Add PRSI €1500004%€6000
Add USC
First €120120.5%€60
Next €84722%€169
Next €495604.5%€2230
Next €299568%€2397
Next €5000011%€5500
Total Tax liability€60946


Paul's accountant Roger wasn't looking forward to telling him the numbers over Zoom. Paul hadn't paid any preliminary tax for 2020.

Capital Allowances

If you have assets or equipment that you use in your business, you can get capital allowances on these. These are assets that help you generate profit. You don't get a deduction for the cost in your Profit and Loss account. Let's assume Paul had the following assets in his business

2 Vans cost€50000
Forklift cost€35000
Computer equipment cost €10000
Office furniture cost€5000
Total costs€100000


Paul can get Capital allowances at 12.5% per annum over 8 years. This would reduce his taxable profits by €12500 in 2020. His taxable profit would be €137,500 resulting in a tax saving of €6875 [€12500 x 55%]

To get Capital allowances you must own the asset and it must be in use in your trade before the end of the accounting year. You own assets that you buy with a loan or on Hire Purchase and can claim capital allowances on these. The interest expense will go against your profits throughout the loan or HP. If you lease the asset, then you don't own it and can't claim capital allowances on it. But you can get a deduction for the lease payments.

Also, it is possible to get 100% Capital allowances on energy-efficient equipment. This means that you can get the full cost of this type of equipment written off in the year you buy it and not 8 years. For more info on this see here

Vat

Vat bores people and it even bores me, and I like tax. Hang in there if you can! This side of the business must be looked after very well. You need to make sure you claim all the Vat you can but don't claim what you are not entitled to. You can't claim Vat on petrol or entertainment but can claim on equipment, diesel, and other inputs.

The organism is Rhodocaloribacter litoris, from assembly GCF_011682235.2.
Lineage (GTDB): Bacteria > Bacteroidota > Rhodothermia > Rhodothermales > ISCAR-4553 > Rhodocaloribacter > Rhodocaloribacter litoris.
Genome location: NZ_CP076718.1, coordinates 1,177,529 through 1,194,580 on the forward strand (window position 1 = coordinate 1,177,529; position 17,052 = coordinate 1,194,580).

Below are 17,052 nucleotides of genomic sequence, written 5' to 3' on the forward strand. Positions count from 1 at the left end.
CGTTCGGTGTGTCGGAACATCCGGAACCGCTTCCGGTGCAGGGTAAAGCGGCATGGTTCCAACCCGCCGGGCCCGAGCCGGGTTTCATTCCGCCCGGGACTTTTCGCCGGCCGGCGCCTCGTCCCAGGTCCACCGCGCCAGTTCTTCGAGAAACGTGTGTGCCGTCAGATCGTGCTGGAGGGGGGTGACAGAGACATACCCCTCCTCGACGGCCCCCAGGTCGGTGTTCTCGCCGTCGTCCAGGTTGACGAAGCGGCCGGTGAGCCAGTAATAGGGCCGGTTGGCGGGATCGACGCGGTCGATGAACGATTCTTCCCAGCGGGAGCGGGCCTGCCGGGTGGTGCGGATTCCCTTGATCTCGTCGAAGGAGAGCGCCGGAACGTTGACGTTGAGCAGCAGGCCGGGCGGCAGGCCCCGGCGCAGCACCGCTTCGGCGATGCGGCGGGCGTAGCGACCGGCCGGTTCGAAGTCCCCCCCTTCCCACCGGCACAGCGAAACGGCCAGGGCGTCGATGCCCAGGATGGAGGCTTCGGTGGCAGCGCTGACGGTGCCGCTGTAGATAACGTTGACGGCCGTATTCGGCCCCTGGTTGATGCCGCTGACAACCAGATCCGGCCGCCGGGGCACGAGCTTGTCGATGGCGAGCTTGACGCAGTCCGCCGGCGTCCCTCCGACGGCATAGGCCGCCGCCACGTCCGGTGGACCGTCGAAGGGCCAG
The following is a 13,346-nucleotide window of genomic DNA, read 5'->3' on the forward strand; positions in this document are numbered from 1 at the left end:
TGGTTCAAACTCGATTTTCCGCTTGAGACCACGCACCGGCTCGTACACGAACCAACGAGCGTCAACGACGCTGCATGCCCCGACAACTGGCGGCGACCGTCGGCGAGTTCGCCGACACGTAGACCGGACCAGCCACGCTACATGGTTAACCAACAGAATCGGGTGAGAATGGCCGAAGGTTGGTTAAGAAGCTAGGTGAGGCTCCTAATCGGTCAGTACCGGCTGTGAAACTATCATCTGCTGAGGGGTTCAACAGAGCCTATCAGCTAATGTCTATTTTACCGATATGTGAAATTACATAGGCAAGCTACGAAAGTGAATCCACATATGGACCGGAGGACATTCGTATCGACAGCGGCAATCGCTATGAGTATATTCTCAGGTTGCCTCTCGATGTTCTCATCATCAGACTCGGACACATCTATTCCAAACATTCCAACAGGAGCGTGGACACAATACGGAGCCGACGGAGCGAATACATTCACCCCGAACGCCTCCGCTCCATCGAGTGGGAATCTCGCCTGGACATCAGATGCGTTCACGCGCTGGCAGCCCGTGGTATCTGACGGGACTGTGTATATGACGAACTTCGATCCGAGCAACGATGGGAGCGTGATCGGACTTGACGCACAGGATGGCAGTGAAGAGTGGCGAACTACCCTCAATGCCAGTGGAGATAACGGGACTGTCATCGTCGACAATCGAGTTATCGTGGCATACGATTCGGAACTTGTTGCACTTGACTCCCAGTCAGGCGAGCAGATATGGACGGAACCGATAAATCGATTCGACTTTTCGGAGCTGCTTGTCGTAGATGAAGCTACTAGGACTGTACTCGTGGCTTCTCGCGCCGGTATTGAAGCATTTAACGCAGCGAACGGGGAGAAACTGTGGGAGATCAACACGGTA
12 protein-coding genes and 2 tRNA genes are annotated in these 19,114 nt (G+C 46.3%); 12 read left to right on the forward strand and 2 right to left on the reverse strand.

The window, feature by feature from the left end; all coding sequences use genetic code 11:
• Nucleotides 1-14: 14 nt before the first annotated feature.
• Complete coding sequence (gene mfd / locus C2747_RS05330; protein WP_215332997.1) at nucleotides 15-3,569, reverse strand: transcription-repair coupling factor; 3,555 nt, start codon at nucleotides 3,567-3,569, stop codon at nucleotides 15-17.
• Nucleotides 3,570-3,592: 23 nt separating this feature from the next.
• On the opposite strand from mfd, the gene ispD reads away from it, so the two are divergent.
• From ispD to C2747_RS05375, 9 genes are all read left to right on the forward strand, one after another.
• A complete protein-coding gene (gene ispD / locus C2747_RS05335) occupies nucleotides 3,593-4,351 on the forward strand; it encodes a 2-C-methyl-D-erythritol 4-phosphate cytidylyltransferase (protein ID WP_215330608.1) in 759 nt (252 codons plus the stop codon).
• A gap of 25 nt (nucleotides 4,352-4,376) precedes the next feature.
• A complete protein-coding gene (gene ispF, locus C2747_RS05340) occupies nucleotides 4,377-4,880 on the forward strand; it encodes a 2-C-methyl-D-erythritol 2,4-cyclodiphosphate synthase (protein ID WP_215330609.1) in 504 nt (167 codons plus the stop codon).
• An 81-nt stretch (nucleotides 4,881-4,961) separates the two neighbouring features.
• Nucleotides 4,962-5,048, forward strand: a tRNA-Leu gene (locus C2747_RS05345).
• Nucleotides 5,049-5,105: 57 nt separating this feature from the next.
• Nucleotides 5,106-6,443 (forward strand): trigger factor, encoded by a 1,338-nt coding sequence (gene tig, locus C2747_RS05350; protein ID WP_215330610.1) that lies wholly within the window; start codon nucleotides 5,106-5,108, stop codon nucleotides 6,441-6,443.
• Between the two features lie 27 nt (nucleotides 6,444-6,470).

Understanding the different Vat rates for the products or services that you sell is key. You will need to have a good handle on the rates and registration thresholds. Areas that can be tricky are

  • Vat on property
  • Trade-in of vehicles or equipment
  • Postponed accounting for Vat
  • EU and non-EU purchases
  • Sales of Equipment and services inside and outside the EU
  • Sales Business to Business or business to consumer
  • Vat return of trading details

Good systems and bookkeeping will help with the Vat process and will help limit errors.

Employing Spouse/Civil Partner & Others

Let's assume that Paul's wife Sinead does some work in the business. She looks after the sales invoices, ordering supplies and credit control. She spends 20 hours per week doing these jobs. If Paul was to hire someone else to do this work, he thinks a fair rate of pay would be €20 per hour. He decides to put Sinead on the payroll at €400 per week which is €20800 per annum. This makes sense for many reasons

  1. Paul will save tax at 55% which is a tax saving of €11440
  2. Sinead will only pay tax at 20% as she can earn up to €26300 at the lower rate